In general, skin cancer occurs when the growth of abnormal skin cells gets ‘out of control’. Skin cancer usually affects the skin’s outermost layer (the epidermis) and it’s down to damaged DNA that leads to abnormal cells mutating into malignant tumors. Although skin cancer can develop on any area of the body, more often than not, it affects places that are frequently exposed to the sun. This is because UV rays (emanating from the sun) are the most common cause of damage to the skin’s cells
Basal Cell Carcinomas (BCC), or ‘rodent ulcers’, form in the basal cells of the epidermis. This type of skin cancer is usually found on the face, neck, scalp, ears, back and shoulders and can develop from both consistent long-term sun exposure, and irregular intense intervals. This is the most common form of skin cancer and can become quite serious if left untreated as it can grow larger and deeper.
Squamous Cell Carcinoma (SCC) forms in the squamous cells in places such as: the ears, face, hands, neck and scalp – the areas where age spots and wrinkles are more likely to appear. This is the second most common form of skin cancer, which can also become quite serious if it goes undetected, and can spread elsewhere in the body.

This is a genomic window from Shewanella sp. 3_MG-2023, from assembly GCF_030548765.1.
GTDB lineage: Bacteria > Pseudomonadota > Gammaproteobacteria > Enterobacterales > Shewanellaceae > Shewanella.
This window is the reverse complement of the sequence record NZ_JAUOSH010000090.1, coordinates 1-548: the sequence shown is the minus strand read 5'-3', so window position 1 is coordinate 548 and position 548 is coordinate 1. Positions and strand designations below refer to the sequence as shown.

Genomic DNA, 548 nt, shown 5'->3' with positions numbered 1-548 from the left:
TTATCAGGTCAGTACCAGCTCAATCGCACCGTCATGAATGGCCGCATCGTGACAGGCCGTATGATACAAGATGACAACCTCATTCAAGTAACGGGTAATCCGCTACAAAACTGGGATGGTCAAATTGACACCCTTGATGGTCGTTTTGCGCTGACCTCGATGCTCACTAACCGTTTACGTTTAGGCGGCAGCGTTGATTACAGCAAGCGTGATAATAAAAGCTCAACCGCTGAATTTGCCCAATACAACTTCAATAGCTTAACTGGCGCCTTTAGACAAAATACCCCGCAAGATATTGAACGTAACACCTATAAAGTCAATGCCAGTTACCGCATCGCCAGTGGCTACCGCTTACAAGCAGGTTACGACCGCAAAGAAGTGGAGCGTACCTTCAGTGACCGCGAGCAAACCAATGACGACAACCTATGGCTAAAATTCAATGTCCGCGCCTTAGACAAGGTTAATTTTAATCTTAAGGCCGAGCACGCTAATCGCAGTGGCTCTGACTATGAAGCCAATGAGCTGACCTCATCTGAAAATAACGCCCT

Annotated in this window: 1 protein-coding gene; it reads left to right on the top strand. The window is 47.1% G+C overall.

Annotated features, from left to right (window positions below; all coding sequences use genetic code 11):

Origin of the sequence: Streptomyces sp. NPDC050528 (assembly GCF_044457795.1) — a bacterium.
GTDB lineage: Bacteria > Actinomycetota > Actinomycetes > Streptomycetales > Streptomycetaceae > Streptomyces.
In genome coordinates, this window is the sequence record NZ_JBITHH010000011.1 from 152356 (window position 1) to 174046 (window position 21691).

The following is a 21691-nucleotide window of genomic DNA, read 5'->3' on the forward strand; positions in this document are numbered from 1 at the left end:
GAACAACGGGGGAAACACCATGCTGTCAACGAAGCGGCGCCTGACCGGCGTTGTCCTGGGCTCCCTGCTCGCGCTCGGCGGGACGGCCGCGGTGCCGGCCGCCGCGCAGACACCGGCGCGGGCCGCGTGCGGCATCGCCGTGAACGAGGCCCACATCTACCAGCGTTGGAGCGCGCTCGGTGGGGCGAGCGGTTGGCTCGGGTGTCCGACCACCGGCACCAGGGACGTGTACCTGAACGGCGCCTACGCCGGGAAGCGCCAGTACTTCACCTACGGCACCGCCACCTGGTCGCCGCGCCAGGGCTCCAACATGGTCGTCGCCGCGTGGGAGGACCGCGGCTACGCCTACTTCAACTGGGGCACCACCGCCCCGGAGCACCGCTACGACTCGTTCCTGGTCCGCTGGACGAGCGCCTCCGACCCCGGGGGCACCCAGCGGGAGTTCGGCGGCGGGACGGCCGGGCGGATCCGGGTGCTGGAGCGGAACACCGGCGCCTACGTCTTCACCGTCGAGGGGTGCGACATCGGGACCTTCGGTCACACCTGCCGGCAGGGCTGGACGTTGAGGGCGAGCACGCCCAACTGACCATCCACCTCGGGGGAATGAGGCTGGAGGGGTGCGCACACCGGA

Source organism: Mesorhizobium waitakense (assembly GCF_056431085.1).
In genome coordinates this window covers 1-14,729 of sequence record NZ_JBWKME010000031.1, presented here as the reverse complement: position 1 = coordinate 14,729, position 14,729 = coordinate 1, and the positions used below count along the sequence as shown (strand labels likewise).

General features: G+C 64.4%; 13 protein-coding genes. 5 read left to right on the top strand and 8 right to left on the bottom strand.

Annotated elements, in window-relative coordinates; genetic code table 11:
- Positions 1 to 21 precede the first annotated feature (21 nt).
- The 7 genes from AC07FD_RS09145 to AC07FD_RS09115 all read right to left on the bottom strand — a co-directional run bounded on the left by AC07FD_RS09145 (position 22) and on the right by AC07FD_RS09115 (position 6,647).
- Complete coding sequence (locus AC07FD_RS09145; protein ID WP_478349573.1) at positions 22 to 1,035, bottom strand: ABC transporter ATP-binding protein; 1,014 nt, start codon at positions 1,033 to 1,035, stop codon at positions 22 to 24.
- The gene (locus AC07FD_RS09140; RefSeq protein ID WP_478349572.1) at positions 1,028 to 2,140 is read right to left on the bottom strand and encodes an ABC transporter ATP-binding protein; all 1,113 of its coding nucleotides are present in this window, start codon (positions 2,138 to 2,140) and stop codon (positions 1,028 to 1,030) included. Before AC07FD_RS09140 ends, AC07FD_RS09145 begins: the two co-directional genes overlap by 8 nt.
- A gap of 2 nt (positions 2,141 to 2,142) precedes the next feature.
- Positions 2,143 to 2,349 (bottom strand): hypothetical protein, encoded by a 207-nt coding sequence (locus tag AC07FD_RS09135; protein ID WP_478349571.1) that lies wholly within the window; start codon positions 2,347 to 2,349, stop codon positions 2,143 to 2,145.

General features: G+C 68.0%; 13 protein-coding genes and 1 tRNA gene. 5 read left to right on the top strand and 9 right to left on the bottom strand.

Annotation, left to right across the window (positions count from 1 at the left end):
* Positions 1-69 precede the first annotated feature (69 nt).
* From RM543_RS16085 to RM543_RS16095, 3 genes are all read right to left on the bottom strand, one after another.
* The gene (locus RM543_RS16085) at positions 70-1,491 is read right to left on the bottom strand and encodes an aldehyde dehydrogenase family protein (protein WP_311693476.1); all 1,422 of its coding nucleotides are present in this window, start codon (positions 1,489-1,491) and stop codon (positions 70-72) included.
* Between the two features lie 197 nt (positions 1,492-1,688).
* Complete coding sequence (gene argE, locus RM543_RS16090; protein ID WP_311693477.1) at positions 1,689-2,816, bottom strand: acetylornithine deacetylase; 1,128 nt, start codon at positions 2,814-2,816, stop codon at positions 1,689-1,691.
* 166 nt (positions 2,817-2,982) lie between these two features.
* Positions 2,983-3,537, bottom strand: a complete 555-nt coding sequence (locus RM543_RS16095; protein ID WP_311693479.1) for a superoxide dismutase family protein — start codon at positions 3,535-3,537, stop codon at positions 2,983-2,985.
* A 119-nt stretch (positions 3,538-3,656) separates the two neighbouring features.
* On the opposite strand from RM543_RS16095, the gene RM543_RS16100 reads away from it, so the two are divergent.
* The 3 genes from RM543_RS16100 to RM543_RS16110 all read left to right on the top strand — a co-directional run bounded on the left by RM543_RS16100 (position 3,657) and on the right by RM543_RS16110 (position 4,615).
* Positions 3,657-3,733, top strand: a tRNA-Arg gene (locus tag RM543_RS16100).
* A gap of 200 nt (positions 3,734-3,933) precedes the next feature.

Malignant melanoma develops in the melanocyte cells where melanin (the brown skin pigment) is formed. This is the most severe type of skin cancer that can form anywhere on the body, although it appears in areas other that are most frequently exposed to the sun It presents as a freckle or mole which suddenly gets larger, bumpier, darker or irregular in shape. Malignant melanoma starts in the epidermis, but can spread deeper to middle layers of the skin (the dermis), causing the cancer to become more invasive and may spread elsewhere in the body. With this type of cancer prompt diagnosis and treatment is of paramount importance.
At Chester Cosmetic Surgery MIss Breahna will assess any skin irregularity in-depth whilst investigating the possibility of skin cancer. Treatment often entails an excision procedure if an abnormal lesion is suspected to be malignant, which will be sent away for testing. If further treatment is required this will be discussed with the patient and an appropriate plan put in place.Book a Consultation